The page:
There are two economies in TT—one on paper and the reality, sociologist David Muhammad said in his analysis of the 2019 budget, and they are both wildly divergent in representing how people feel.
“You have an economy on paper and in theory but another economy in practicality and reality. You cannot judge the budget by what is written on paper. You have to judge it based on what is happening in real life and the truth of the matter is right now the people are feeling pain,” Muhammad said in his presentation at yesterday’s budget review at the Cipriani College of Labour and Co-operative Studies (CCLCS).
Muhammad, a lecturer at the CCLCS, criticised the tone of last Monday’s budget presentation, bashing the government’s rhetoric that assumed the people of TT accepted and understood its economic ideology “as if they are happy and then after you say that, people are in the streets protesting that they don’t have enough money for food.”
“We have Members of Parliament who have never walked the streets in their constituencies. How could you even get to Parliament in the first place if you don’t even know the conditions of the people? You’re supposed to know that first and then we can elect you. How can we elect you and then hope that one day you would get in touch with us. So don’t start off a budget presentation telling us that we are happy. No we are not,” Muhammad said.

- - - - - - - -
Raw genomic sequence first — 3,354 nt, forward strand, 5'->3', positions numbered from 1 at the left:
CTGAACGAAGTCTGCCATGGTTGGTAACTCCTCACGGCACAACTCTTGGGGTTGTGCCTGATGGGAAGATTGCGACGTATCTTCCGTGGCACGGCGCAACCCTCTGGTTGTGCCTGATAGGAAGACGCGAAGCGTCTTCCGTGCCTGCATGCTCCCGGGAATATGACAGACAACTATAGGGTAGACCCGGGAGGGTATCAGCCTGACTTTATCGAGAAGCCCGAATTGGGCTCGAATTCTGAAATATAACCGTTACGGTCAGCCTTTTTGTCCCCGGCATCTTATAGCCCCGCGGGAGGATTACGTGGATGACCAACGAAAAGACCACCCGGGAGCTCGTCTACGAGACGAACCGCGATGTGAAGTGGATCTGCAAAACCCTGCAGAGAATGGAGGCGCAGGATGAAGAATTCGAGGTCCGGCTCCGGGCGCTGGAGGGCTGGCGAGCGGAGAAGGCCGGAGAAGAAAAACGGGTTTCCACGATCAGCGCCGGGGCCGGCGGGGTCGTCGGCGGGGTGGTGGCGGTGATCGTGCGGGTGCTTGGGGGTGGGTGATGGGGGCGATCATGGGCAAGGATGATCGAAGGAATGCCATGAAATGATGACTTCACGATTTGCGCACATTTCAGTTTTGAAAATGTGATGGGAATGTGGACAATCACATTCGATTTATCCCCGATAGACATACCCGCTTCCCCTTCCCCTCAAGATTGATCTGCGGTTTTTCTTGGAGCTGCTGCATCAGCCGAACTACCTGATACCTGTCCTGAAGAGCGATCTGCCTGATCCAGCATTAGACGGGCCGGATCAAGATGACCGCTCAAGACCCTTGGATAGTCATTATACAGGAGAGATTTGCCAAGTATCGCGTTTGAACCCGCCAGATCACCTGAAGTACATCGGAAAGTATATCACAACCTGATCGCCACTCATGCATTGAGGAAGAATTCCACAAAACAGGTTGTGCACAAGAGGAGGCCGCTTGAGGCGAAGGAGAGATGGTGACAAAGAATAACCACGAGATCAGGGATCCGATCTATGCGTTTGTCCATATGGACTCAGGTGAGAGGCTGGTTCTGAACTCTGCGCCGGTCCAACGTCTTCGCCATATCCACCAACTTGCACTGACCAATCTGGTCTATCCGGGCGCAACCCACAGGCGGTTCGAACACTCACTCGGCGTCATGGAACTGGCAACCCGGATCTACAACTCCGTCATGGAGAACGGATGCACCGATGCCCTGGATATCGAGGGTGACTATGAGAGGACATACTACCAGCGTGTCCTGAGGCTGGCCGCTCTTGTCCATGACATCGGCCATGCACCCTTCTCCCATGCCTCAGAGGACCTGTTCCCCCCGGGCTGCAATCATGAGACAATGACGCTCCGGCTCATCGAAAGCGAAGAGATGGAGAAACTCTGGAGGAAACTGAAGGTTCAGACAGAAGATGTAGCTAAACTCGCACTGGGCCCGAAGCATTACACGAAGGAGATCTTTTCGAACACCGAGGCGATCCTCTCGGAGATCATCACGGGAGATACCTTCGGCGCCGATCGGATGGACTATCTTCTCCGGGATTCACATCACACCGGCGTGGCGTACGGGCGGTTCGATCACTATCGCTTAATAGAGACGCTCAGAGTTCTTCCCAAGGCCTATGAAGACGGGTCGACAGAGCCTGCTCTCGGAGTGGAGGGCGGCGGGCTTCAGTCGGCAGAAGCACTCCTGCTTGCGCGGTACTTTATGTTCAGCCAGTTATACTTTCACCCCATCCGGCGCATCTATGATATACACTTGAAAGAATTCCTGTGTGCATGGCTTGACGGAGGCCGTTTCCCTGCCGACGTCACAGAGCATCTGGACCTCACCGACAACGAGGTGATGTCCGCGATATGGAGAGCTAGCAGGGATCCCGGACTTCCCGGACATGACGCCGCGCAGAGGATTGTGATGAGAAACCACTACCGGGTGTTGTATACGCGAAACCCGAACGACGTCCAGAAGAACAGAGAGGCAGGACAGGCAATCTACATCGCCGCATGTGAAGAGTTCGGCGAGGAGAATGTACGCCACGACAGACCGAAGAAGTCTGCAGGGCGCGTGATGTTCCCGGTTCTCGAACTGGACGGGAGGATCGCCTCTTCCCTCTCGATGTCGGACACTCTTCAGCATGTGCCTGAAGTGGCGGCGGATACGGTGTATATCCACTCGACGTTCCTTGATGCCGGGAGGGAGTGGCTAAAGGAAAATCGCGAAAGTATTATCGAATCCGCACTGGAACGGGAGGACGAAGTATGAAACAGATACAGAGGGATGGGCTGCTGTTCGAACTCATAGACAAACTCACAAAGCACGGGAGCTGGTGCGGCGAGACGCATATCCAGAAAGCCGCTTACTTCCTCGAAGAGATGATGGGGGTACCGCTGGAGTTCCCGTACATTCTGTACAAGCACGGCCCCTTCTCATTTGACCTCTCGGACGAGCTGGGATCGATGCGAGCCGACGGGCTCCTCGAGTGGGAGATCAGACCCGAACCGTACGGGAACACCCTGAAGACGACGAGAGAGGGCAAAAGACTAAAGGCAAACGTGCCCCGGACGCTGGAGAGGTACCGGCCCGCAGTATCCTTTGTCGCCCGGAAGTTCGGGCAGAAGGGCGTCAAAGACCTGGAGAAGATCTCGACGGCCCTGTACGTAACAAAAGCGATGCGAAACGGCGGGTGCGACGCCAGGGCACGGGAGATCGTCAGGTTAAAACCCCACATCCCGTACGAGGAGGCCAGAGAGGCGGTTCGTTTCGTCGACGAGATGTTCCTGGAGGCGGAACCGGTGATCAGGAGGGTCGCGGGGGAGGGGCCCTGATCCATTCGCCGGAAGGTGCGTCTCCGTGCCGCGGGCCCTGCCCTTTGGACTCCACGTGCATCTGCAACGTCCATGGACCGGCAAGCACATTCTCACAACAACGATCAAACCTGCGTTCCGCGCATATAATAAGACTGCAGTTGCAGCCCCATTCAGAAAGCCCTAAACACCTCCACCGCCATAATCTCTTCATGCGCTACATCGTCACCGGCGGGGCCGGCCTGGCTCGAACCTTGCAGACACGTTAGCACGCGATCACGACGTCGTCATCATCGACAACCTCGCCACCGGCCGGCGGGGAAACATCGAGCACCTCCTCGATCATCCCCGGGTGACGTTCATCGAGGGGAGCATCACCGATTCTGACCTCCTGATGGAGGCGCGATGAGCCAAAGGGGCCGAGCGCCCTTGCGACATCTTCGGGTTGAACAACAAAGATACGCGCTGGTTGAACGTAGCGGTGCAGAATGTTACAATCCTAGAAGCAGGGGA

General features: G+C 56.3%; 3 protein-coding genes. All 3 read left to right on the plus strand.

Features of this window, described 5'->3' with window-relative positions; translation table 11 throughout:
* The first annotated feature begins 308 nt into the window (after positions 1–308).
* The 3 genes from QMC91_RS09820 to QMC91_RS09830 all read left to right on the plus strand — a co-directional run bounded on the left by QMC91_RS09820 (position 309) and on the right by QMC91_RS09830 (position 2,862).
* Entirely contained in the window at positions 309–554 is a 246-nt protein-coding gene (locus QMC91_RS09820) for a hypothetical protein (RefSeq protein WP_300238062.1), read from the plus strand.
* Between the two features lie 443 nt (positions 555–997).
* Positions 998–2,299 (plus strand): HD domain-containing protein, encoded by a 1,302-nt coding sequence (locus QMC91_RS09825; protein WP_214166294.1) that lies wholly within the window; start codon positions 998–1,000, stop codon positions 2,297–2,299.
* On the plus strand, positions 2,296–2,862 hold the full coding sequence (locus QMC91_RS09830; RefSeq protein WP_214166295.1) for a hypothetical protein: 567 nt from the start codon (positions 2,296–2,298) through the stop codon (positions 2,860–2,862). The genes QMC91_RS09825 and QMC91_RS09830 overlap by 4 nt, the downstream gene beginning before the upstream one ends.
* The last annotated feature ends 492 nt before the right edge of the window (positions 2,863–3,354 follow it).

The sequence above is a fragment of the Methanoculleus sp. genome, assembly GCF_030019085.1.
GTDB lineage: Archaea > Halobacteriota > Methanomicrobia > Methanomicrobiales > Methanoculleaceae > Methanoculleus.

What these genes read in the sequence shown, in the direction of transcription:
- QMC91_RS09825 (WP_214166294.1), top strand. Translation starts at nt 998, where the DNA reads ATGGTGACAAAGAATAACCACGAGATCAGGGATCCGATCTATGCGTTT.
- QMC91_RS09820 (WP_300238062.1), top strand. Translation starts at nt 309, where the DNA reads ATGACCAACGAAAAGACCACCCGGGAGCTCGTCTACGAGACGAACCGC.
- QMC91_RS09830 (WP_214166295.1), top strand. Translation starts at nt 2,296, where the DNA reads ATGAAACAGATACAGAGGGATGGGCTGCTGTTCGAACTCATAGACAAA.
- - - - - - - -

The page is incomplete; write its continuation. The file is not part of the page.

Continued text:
Muhammad also criticised the government’s handling of certain polices, especially the Government Assistance for Tertiary Education (GATE) programme, from which he benefitted as an undergraduate student. Making lower income students take a means test is “a step back,” he said, because people in poverty usually try hard to hide the fact that they are poor.
He also questioned the validity of Sandals, the government’s public-private hotel partnership touted as the centre of a vibrant tourism market. “Again that looks good on paper but for whom? So when the government announces they’re opening a bigger hotel what does that mean for me? I’m going to get to mop the floor (in reference to the jobs that will be created) and you want me to rejoice for that?” he said.
He accused the government of closing down indigenous businesses at the expense of these foreign owners and operators. He also slammed the treatment of crime and criminality in the country, calling it a functionalist purpose of society, where one class is getting wealthier off the oppression of another. “They’re getting rich off our ignorance and when you speak out against it they call you unpatriotic,” he said.